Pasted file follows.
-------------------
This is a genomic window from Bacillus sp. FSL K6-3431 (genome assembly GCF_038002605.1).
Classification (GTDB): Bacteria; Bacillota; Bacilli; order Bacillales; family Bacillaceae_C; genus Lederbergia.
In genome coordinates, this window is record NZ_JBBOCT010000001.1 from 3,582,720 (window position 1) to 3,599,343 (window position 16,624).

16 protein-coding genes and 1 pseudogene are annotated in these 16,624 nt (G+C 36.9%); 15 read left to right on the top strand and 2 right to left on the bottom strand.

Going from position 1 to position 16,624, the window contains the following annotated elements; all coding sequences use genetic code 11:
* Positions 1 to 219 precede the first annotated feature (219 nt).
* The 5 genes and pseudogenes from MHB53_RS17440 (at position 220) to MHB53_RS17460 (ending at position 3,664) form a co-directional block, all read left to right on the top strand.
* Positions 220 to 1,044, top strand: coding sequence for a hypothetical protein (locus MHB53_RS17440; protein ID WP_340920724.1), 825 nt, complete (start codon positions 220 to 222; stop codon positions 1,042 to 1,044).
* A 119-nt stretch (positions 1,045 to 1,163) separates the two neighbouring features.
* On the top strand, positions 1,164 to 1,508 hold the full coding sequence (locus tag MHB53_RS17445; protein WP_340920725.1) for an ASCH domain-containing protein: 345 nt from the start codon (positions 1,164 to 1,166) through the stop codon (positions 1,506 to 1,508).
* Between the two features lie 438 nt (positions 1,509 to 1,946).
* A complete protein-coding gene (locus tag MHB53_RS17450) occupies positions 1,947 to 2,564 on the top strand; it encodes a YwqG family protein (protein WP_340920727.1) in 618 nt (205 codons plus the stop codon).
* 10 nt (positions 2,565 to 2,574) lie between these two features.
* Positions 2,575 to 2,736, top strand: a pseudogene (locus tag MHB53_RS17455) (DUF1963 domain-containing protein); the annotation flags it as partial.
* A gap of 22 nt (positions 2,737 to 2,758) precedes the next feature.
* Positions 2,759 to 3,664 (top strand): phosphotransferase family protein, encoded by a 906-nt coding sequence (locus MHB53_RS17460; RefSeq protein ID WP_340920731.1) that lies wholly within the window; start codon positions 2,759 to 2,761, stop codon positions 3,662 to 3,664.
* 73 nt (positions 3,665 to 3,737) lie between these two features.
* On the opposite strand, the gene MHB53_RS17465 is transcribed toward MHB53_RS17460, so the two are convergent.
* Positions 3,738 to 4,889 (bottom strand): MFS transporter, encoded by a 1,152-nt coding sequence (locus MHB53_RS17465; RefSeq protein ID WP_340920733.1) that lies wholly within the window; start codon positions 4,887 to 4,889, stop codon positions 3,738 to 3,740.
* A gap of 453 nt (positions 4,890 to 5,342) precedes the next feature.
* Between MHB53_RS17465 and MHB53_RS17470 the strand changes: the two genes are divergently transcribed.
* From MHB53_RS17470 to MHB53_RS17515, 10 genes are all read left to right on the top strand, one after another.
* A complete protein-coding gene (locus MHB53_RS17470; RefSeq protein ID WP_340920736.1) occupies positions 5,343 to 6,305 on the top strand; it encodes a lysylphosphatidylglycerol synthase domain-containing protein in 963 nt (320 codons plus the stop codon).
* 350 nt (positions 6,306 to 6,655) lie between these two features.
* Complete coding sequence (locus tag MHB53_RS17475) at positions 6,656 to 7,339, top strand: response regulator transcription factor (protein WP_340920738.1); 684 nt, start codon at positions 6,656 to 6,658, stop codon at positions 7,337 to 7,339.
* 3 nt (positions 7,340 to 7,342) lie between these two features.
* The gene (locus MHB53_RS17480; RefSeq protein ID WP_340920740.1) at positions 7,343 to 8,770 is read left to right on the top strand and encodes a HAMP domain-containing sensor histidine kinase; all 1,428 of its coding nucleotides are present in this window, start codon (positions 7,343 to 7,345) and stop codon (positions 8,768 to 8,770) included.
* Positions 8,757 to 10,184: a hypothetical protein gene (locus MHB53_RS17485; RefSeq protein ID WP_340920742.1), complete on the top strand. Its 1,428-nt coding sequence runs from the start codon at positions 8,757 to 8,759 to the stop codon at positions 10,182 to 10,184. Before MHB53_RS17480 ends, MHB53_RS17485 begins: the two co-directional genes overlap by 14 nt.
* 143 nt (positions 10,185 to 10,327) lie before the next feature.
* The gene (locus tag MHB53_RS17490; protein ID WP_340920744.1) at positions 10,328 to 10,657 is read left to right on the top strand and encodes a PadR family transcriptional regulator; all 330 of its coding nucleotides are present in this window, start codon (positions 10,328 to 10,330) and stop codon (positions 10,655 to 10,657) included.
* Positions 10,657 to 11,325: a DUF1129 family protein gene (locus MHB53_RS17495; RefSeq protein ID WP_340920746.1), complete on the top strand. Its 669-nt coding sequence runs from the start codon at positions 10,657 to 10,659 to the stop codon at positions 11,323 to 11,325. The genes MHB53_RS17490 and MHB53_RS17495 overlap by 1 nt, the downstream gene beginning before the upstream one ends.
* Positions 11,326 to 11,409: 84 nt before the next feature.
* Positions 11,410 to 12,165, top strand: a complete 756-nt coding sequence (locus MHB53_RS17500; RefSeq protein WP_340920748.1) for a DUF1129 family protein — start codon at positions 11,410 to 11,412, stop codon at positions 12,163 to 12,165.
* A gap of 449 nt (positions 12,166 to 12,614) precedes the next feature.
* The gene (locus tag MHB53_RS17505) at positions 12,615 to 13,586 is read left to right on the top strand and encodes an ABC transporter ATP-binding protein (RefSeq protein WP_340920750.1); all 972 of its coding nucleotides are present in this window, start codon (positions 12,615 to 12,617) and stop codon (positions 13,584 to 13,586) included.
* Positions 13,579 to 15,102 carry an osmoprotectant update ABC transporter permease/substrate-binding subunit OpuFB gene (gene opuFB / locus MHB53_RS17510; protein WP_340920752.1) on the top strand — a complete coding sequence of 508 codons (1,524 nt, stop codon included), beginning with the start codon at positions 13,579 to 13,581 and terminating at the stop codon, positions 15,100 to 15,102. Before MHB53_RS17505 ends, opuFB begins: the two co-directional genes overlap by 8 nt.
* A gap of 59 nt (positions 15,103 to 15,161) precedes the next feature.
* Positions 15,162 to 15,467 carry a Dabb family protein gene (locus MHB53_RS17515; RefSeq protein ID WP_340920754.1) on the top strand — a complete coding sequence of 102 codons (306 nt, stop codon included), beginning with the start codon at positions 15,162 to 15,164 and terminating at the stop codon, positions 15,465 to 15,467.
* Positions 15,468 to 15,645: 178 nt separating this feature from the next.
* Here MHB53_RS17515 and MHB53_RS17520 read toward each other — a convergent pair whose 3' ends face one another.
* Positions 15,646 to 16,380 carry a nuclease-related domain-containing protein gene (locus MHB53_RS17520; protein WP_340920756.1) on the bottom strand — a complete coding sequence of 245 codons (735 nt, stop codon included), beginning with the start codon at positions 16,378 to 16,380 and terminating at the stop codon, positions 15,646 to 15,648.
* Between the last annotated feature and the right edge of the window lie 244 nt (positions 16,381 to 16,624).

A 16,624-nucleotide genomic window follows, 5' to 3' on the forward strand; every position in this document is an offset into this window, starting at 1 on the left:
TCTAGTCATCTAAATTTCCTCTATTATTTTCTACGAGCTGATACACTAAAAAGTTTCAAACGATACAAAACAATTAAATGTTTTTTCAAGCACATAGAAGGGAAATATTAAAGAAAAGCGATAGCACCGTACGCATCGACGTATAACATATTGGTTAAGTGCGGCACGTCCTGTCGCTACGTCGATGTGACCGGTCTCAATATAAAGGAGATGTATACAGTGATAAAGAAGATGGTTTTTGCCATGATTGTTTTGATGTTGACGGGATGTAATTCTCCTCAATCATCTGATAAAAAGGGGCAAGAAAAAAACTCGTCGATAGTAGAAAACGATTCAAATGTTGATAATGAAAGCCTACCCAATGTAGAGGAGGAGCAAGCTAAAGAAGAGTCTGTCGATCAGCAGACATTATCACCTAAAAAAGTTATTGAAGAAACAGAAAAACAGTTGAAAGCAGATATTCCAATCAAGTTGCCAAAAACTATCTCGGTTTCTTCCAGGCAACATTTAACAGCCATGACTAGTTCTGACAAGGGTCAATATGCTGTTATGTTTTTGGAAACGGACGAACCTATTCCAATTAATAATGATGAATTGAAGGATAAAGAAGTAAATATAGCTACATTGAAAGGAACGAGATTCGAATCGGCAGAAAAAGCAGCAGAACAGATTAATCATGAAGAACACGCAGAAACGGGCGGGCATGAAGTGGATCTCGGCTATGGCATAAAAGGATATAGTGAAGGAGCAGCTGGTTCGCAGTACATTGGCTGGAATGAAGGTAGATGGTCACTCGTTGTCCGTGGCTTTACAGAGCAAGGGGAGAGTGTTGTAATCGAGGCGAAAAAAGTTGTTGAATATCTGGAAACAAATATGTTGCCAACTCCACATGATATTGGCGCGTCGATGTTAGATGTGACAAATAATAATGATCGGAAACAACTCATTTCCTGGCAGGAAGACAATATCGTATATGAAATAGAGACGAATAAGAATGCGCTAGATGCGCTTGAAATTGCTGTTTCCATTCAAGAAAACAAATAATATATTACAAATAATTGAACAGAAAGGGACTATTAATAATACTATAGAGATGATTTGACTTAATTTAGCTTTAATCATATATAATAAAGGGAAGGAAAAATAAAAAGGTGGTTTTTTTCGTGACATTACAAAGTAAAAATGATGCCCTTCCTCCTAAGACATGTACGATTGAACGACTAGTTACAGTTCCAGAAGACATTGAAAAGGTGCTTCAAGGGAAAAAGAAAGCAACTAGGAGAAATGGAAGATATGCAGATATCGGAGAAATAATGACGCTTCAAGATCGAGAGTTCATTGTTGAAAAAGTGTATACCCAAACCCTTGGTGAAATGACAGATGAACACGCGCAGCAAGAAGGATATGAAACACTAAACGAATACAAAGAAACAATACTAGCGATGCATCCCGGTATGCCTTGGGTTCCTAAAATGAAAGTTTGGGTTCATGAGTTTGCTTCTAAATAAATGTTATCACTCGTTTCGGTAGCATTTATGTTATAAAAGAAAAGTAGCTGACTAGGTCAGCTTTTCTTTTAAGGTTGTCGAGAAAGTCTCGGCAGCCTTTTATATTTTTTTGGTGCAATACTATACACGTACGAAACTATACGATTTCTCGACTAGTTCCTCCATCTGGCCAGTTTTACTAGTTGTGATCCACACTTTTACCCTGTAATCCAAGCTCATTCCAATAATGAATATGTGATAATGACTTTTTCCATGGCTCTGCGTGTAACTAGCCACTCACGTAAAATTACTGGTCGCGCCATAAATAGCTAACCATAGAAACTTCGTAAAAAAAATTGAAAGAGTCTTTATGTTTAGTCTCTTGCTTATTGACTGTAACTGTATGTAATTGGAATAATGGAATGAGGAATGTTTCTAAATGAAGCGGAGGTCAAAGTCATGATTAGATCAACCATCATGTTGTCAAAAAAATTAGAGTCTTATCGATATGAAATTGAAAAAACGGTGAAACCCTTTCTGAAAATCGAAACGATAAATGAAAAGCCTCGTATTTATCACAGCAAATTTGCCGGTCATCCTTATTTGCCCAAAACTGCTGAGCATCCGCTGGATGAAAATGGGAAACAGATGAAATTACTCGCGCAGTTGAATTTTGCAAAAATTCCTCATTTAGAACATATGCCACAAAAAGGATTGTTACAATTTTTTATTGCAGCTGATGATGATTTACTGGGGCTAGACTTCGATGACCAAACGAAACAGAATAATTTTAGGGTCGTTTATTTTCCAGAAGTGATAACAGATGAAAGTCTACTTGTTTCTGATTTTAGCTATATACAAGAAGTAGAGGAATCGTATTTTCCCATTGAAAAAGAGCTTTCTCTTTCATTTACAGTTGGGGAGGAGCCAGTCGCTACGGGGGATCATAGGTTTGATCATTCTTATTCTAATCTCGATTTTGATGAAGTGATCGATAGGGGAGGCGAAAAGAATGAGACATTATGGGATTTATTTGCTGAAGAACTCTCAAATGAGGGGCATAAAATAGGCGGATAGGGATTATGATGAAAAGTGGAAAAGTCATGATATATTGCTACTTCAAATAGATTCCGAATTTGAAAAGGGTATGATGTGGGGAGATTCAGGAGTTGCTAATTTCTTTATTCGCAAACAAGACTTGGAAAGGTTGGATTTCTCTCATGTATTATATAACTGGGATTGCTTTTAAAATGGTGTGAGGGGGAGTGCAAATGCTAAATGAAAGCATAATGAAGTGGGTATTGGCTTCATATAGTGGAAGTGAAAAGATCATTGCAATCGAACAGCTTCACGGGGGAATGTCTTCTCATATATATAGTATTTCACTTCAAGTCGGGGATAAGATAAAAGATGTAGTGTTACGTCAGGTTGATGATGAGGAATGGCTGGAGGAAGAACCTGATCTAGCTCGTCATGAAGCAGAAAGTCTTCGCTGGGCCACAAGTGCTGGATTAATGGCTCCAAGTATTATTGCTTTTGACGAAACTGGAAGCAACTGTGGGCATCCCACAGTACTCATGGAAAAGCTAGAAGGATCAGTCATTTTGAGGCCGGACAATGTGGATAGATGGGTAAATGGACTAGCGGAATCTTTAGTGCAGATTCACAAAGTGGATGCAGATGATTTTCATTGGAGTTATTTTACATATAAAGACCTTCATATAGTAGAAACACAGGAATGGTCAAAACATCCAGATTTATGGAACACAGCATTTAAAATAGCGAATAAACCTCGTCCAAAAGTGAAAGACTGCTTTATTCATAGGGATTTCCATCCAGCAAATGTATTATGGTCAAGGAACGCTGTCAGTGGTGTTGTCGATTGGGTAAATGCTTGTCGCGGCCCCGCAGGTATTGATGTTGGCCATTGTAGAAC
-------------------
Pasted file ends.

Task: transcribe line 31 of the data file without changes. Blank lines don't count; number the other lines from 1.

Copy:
* Positions 10,657 to 11,325: a DUF1129 family protein gene (locus MHB53_RS17495; RefSeq protein ID WP_340920746.1), complete on the top strand. Its 669-nt coding sequence runs from the start codon at positions 10,657 to 10,659 to the stop codon at positions 11,323 to 11,325. The genes MHB53_RS17490 and MHB53_RS17495 overlap by 1 nt, the downstream gene beginning before the upstream one ends.